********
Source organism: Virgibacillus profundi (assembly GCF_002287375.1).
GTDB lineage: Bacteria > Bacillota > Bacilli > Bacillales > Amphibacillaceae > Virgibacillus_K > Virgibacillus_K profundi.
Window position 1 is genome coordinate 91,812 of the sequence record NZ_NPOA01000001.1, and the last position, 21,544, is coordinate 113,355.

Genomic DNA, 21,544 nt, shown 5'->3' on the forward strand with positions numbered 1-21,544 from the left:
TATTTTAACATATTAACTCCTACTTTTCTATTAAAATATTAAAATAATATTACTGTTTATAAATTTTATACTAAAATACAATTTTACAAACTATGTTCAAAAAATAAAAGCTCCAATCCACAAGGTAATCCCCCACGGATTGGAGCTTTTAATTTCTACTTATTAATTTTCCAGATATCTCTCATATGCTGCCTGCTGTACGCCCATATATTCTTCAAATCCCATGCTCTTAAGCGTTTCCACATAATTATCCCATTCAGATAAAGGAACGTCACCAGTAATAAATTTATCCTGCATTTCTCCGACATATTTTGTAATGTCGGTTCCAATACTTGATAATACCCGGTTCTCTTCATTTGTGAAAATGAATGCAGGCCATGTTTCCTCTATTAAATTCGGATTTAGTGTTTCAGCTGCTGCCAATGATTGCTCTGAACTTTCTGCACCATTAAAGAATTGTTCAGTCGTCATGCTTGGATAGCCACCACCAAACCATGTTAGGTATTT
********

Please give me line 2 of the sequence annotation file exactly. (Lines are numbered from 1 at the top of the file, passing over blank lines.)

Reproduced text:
GTDB lineage: Bacteria > Bacillota > Bacilli > Bacillales > Amphibacillaceae > Virgibacillus_K > Virgibacillus_K profundi.